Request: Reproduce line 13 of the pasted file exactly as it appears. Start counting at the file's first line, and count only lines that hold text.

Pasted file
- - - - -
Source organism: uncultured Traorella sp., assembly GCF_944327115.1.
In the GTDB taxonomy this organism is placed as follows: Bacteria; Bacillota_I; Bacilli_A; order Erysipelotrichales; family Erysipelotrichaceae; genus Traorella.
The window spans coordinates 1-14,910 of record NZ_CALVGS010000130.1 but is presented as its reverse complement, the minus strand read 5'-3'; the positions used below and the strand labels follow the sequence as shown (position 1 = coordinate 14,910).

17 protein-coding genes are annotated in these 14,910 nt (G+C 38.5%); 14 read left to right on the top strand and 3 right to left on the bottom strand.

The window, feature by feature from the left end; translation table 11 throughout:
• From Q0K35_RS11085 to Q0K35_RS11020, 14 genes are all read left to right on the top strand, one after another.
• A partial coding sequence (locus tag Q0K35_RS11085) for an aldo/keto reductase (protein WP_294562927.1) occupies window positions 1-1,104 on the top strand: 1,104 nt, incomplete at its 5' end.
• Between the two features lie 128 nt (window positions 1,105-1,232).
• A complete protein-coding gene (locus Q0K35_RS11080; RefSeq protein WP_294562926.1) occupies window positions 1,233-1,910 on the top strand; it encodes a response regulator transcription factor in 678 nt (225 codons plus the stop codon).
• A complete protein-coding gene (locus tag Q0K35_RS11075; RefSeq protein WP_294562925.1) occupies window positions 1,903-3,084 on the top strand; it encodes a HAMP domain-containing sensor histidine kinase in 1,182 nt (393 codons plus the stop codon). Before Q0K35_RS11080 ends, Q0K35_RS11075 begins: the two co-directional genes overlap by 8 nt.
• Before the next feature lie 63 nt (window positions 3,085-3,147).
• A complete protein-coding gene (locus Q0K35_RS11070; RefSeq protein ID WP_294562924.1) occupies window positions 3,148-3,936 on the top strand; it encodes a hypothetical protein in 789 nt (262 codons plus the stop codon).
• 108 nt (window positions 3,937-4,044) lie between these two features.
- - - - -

• 108 nt (window positions 3,937-4,044) lie between these two features.